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Boeing 737 MAX jets stored in Seattle, Washington. Photo: Stephen Brashear/Getty Images

The Federal Aviation Administration on Wednesday cleared Boeing's 737 MAX to fly again in the U.S. — 20 months after the plane’s worldwide grounding.

Why it matters: A pair of fatal plane crashes laid bare the gross oversight and safety lapses on the part of Boeing and the FAA. The fallout led to the resignation of top executives — including Boeing's CEO — a criminal investigation, and the company’s biggest financial hit in its centurylong history.

The state of play: The planes likely won’t be in the air for several more weeks, if not months. Airlines will need to update the flight software, and pilots will need training.

  • International aviation regulators are expected to follow the FAA’s lead and lift bans on the MAX.

Catch up quick: In both MAX crashes — which killed 346 people — pilots lost control of the MAX when a sensor in its flight control system malfunctioned and relentlessly pushed the nose of the plane downward.

  • There was no backup sensor. Pilots weren’t adequately trained on the flight control system and couldn’t counteract quickly enough.
  • Boeing has made software changes — including ones that limit the system’s capability to push the plane's nose down. The FAA conducted a series of certification test flights of the MAX.

The big picture: Orders of the company’s best-seller were expected to rebound after the ungrounding. That was before the pandemic hit — and before fears about contracting the virus led to a collapse in travel.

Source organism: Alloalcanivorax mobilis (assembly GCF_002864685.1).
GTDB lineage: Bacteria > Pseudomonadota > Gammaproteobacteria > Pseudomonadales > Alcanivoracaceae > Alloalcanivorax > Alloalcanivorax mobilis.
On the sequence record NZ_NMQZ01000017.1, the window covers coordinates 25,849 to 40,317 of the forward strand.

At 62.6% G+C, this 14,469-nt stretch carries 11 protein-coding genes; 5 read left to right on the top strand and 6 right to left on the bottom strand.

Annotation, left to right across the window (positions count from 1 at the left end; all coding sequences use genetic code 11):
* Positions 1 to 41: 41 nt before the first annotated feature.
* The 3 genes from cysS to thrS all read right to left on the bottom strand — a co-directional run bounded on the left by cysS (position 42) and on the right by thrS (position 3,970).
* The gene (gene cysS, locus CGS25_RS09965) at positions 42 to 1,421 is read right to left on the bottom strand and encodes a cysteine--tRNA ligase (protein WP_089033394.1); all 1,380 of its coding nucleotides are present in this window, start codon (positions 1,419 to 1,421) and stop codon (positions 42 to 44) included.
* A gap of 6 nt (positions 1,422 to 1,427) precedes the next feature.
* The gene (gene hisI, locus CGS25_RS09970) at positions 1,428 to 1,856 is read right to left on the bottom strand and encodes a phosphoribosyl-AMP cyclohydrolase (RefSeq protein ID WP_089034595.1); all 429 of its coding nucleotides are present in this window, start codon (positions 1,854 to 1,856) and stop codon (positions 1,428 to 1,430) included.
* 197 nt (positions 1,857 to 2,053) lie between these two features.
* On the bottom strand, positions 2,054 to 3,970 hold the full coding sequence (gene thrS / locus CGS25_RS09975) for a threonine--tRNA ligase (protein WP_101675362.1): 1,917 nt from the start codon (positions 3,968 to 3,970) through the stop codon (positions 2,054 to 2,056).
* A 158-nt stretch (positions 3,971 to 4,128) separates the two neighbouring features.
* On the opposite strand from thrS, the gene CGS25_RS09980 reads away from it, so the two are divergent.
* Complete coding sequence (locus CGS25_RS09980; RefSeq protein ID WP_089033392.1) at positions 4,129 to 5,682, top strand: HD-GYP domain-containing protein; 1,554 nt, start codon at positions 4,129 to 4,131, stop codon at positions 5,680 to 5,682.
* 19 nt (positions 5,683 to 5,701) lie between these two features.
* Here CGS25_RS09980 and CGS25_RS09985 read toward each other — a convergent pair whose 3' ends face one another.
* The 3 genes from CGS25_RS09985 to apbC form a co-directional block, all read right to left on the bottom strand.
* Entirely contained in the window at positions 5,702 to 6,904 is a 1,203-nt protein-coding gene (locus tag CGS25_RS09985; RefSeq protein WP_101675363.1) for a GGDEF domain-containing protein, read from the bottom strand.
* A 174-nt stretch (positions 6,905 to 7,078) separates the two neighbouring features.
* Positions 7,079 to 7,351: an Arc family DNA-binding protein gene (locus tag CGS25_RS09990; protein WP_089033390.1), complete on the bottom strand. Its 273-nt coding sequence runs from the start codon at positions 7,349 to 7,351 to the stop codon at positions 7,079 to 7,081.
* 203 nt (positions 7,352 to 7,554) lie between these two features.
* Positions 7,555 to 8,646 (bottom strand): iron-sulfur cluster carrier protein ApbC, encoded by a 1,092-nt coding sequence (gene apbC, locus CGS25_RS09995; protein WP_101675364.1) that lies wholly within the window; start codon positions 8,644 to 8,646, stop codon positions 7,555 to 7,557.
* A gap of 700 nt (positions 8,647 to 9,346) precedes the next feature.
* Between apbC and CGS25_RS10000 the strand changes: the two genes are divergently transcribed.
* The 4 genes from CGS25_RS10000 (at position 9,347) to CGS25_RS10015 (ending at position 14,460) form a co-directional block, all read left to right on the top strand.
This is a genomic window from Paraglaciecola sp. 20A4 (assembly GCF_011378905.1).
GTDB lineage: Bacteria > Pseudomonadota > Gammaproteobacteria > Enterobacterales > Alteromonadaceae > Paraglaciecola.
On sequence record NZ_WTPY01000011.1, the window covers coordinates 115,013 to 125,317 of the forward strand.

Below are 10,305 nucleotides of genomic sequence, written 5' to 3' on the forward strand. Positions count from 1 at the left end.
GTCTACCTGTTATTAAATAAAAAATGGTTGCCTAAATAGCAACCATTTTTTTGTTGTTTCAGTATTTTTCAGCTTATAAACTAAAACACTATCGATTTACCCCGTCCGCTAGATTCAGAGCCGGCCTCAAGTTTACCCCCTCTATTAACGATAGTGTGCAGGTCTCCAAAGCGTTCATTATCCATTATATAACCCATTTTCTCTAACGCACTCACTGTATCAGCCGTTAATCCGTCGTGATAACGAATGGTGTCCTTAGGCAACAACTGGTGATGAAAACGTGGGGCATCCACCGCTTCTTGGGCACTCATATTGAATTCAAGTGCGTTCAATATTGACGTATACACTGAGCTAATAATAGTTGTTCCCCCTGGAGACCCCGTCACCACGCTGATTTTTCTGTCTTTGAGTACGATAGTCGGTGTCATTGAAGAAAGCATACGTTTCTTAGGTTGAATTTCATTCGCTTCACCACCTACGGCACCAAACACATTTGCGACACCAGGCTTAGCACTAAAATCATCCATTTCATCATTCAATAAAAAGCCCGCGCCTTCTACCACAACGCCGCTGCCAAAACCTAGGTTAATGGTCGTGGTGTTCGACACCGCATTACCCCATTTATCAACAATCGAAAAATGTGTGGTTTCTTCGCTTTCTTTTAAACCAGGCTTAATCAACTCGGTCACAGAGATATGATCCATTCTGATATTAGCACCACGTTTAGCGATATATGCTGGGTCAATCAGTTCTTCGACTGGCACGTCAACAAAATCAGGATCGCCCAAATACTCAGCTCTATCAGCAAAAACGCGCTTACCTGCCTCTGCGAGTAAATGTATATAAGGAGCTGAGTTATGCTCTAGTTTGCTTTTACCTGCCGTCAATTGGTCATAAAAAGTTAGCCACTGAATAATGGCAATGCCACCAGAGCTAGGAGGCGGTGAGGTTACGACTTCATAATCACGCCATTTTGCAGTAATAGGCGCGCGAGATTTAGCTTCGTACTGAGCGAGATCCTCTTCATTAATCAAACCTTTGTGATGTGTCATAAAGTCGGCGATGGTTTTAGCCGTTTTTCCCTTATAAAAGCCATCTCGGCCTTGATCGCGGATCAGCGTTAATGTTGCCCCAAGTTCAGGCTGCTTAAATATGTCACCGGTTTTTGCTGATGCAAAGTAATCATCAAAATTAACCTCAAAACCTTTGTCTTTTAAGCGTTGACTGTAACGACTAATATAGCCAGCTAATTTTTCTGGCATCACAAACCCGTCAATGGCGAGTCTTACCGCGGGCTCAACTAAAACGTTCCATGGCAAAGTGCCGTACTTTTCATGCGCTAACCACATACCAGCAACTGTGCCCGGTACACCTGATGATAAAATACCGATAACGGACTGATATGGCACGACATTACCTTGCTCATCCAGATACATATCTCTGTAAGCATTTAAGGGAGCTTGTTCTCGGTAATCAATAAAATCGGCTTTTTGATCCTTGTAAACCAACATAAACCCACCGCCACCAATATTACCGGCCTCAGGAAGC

• The unprecedented travel slump means airlines don’t need more MAX jets — or any other new planes.
  • Boeing is closer now to offloading its 450 MAX jets sitting in storage, though some airlines have pushed off deliveries of previously ordered planes or canceled them altogether.

The bottom line: Even when consumers do feel safe to fly again, the MAX will have to overcome the reputational damage from the crashes.

Read the FAA's notice.

Go deeper

Nov 22, 2020 - Politics & Policy

Trump's Air Force One problem

Boeing model of what the new Air Force One 747s will look like if Biden chooses to keep the current color scheme. Illustration courtesy of Boeing.

One of President Trump's favorite items on display in the Oval Office has been a model of Boeing's Air Force One revamp that swaps Jackie Kennedy's iconic light blue design for Trump's preferred look: a white top and dark blue bottom set off with a red stripe.

What he's saying: "Isn't it beautiful? Now it's actually patriotic," Trump has told visiting foreign leaders and other visitors, according to a person he's shown it to.

26 mins ago - Health

U.S. exceeds 100,000 COVID-related hospitalizations for the first time

People wait outside the Emergency room of the Garfield Medical Center in Monterey Park, California on Dec 1. Photo: Frederic J. Brown/Getty Images

More than 100,200 Americans were hospitalized as of Wednesday due to the coronavirus for the first time since the outbreak began in early 2020, per the COVID Tracking Project.

The big picture: The milestone comes as health officials anticipated cases to surge due to holiday travel and gatherings. The impact of the holiday remains notable, as many states across the country are only reporting partial data.

4 hours ago - Science

The "war on nature"

A resident stands on his roof as the Blue Ridge Fire burned back in October in Chino Hills, Calif. Photo: Jae C. Hong/AP

Apocalyptic weather is the new normal because humans are "waging war on nature," the UN declared on Wednesday.

What they're saying: "The state of the planet is broken," said UN Secretary-General António Guterres, reports AP. “This is suicidal.”